The events wrap up with the second annual Open Mic Night for Suicide Prevention at The Cooperage, 1030 Main Street in Honesdale, on May 31 from 7 to 9 pm.

 

System of Care Coordinator Ernie Laskosky, as well as the Family Tri-Chair representative Faith Phillips and Youth Tri-Chair representative Sydney Perrera, discussed the new philosophical approach of System of Care, which is youth guided and family driven, giving voice to youth and families to help transform the system.

It involves child serving systems, schools, physicians and others to create a trauma informed approach. Laskosky said System of Care is about changing our approach from “What’s wrong with you?” to “What’s happened to you?”

According to the Commissioners proclamation, one in four adults and one in five children experience mental health challenges in each given year.


PA Launches Tax-Free Savings Plan for Those w/Disabilities

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4/7/17

HARRISBURG – Sen. Lisa Baker (R-20th) joined Pennsylvania Treasurer Joe Torsella and U.S. Sen. Bob Casey (D-PA) to officially launch the Achieving a Better Life Experience, or ABLE program, a landmark tax-free state savings account to help alleviate some of the financial challenges faced by families raising or caring for those with disabilities.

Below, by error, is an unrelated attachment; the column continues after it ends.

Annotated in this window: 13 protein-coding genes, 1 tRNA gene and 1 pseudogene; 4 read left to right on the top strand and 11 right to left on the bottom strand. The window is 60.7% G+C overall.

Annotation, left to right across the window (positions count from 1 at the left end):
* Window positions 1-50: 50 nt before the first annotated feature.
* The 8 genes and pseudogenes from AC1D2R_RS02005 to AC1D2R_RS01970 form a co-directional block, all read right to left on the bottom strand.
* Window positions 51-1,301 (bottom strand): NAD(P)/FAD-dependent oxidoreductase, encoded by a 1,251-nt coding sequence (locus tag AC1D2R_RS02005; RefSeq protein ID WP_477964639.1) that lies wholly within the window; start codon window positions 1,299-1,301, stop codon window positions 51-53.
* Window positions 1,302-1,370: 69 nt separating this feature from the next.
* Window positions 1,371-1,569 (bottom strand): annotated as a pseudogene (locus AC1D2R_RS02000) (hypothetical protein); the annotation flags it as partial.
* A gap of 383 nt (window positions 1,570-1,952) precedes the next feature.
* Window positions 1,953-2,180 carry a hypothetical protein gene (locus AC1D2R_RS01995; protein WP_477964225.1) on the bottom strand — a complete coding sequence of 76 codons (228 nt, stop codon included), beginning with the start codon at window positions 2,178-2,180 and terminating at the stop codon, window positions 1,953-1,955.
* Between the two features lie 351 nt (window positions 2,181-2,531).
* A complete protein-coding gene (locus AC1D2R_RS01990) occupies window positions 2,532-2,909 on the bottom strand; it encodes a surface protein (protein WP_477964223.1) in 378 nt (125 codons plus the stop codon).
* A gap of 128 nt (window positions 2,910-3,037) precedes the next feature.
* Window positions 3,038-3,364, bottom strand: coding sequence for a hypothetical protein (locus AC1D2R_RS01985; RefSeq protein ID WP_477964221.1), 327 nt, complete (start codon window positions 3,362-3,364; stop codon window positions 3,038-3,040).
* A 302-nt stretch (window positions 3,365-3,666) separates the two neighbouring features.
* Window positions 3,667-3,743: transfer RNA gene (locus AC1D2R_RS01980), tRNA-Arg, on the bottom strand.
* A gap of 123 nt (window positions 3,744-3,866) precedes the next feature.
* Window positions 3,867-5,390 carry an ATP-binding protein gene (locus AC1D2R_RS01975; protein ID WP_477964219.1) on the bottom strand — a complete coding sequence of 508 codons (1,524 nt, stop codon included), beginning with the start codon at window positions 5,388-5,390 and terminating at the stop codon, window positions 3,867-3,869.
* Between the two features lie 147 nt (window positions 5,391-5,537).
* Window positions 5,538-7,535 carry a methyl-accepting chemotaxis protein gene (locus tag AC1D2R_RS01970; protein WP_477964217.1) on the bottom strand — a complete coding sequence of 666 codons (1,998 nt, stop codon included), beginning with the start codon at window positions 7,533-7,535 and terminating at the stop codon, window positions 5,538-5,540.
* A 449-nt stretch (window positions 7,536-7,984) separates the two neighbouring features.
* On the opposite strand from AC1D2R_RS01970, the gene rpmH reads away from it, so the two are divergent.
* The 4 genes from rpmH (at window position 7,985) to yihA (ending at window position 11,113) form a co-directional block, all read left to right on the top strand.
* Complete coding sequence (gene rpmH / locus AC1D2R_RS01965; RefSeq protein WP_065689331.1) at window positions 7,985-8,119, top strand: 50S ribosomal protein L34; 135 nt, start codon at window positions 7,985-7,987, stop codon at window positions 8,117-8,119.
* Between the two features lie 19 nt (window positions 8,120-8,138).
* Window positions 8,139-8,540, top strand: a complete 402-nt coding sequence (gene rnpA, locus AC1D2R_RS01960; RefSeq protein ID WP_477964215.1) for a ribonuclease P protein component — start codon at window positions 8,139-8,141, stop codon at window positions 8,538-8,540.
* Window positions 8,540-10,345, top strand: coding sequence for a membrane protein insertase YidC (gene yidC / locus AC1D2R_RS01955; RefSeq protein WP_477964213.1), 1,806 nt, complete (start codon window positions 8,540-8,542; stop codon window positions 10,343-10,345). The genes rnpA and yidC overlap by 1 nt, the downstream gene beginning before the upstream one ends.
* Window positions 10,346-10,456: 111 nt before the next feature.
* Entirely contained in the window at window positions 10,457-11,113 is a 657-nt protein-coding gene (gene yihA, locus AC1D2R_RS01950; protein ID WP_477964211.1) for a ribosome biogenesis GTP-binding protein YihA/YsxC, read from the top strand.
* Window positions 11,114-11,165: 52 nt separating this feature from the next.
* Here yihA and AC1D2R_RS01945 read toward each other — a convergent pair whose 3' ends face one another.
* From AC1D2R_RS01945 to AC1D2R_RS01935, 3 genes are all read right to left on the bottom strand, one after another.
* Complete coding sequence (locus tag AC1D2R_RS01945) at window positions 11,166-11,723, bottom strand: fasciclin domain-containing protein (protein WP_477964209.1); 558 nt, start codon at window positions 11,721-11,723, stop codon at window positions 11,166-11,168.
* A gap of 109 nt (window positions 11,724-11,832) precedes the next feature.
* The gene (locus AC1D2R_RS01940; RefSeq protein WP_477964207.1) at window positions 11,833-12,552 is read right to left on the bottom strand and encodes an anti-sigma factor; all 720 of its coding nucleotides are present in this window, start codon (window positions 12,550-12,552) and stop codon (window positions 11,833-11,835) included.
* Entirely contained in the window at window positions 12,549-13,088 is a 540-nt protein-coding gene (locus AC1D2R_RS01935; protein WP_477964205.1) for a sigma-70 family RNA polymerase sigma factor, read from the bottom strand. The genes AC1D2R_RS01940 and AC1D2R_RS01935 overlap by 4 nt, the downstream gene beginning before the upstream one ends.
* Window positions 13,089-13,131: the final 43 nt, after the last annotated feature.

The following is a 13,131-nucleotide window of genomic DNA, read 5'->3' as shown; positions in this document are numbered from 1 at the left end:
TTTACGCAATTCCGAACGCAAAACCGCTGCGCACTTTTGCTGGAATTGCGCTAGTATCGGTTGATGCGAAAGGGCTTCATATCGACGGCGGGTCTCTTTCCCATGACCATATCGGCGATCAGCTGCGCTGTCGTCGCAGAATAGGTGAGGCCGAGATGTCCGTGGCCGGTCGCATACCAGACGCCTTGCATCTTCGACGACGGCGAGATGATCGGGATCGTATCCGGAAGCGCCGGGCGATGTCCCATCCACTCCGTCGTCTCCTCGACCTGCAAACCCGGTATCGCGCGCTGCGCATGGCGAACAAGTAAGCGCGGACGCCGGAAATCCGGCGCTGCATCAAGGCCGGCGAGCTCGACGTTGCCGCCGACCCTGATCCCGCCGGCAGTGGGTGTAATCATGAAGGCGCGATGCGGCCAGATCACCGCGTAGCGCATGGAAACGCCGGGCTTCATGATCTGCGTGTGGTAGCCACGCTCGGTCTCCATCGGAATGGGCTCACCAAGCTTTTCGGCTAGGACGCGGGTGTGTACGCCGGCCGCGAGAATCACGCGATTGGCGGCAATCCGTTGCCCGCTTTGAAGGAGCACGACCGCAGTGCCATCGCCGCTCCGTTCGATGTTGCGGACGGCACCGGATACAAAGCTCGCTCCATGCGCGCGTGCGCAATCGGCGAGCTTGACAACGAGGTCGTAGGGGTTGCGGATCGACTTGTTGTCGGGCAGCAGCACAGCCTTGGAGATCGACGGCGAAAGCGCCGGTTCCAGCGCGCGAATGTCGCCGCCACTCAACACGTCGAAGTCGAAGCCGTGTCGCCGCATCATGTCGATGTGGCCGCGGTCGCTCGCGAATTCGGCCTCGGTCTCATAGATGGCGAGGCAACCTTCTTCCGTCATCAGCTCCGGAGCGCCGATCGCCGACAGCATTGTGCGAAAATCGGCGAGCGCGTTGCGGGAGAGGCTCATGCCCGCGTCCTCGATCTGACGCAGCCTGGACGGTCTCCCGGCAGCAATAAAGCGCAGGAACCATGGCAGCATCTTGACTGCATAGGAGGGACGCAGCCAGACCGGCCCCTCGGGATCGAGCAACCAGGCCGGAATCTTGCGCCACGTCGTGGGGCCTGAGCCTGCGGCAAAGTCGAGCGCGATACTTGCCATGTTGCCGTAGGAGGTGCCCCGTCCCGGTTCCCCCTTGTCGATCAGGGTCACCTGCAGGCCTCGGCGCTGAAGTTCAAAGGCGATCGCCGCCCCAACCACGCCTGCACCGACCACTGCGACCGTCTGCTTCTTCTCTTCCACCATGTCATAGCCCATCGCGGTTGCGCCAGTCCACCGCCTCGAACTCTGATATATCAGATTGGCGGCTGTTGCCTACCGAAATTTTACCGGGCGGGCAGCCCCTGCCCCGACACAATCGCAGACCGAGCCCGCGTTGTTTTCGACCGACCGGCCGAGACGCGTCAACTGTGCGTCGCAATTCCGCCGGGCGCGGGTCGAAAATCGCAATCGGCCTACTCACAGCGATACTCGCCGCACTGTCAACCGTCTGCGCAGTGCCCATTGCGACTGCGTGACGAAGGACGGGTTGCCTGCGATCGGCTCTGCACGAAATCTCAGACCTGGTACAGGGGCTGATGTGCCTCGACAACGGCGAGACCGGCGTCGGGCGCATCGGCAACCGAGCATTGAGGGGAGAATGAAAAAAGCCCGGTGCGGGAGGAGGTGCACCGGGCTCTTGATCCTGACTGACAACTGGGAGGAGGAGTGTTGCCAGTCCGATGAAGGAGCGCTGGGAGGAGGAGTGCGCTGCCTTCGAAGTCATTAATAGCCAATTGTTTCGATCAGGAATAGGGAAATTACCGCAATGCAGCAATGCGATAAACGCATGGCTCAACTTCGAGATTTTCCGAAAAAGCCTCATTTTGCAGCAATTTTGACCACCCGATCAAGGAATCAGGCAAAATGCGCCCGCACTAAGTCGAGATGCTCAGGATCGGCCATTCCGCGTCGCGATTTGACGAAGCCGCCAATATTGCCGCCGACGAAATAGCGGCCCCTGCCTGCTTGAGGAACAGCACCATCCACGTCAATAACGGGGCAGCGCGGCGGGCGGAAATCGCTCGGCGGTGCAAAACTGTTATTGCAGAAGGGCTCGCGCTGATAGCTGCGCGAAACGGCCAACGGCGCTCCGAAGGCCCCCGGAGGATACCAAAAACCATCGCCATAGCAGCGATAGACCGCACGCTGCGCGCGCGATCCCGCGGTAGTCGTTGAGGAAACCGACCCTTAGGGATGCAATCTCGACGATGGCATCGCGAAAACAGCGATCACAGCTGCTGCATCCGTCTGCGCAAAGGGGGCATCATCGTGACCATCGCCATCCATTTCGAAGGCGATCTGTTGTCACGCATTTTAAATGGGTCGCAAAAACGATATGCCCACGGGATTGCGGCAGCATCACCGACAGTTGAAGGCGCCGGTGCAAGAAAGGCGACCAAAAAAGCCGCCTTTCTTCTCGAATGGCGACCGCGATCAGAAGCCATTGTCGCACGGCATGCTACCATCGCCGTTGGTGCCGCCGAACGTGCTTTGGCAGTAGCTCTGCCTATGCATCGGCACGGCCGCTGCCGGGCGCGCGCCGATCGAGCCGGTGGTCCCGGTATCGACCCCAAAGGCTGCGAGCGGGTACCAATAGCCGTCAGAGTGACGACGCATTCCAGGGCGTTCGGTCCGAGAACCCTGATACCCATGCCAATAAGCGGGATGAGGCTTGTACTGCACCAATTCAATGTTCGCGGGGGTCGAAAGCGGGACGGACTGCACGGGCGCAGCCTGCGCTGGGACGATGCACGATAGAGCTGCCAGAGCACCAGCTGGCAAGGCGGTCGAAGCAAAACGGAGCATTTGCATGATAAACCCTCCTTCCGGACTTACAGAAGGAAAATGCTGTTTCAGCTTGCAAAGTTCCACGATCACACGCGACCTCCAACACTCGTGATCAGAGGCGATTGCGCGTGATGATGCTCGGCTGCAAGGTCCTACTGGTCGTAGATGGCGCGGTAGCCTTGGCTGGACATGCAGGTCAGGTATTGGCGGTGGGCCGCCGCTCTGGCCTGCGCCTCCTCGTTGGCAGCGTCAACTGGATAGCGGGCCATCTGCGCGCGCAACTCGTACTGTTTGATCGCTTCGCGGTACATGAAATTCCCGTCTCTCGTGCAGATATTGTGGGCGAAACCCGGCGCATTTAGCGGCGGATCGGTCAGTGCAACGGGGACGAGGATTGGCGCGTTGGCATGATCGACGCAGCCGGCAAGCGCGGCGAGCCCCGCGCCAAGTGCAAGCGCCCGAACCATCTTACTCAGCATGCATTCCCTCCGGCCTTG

During remarks made Monday, Baker noted the importance of the program for a family’s financial health and well-being.

“The ABLE program reflects sensible and solid change. Initiative and family responsibility are rewarded. The door opens for individuals to take steps to increase their ability to function and contribute. When families can set aside funds for a better safety net, worry diminishes. No longer will so many families be forced to make an impossible choice between services and savings,” she said.

Sen. Casey led the effort at the federal level, and Baker worked with disability advocates from throughout the state to bring the program to Pennsylvania. Administered by the state treasury, ABLE accounts:

  • Provide people with disabilities with a way to be more financially independent.
  • Save on taxes; accounts grow tax-free and, when used for qualified disability expenses, are tax exempt.
  • Protect eligibility for means-tested federal benefits and state disability, medical assistance, health, and student aid benefits.
  • May be used to pay for a wide range of disability expenses including basic living, housing, education, health, legal, transportation, and more.
  • Allow others to give funds to the eligible individual without the gift impacting benefits.

Praising those that helped to ensure families have a way to plan for the lifetime support needs of individuals with physical or intellectual limitations, Baker said, “The people deserving commendation are the families, the groups, and the individuals who engaged in the advocacy and education efforts…your caring and commitment truly made the difference.”

To learn more or to enroll, go to: http://www.paable.gov/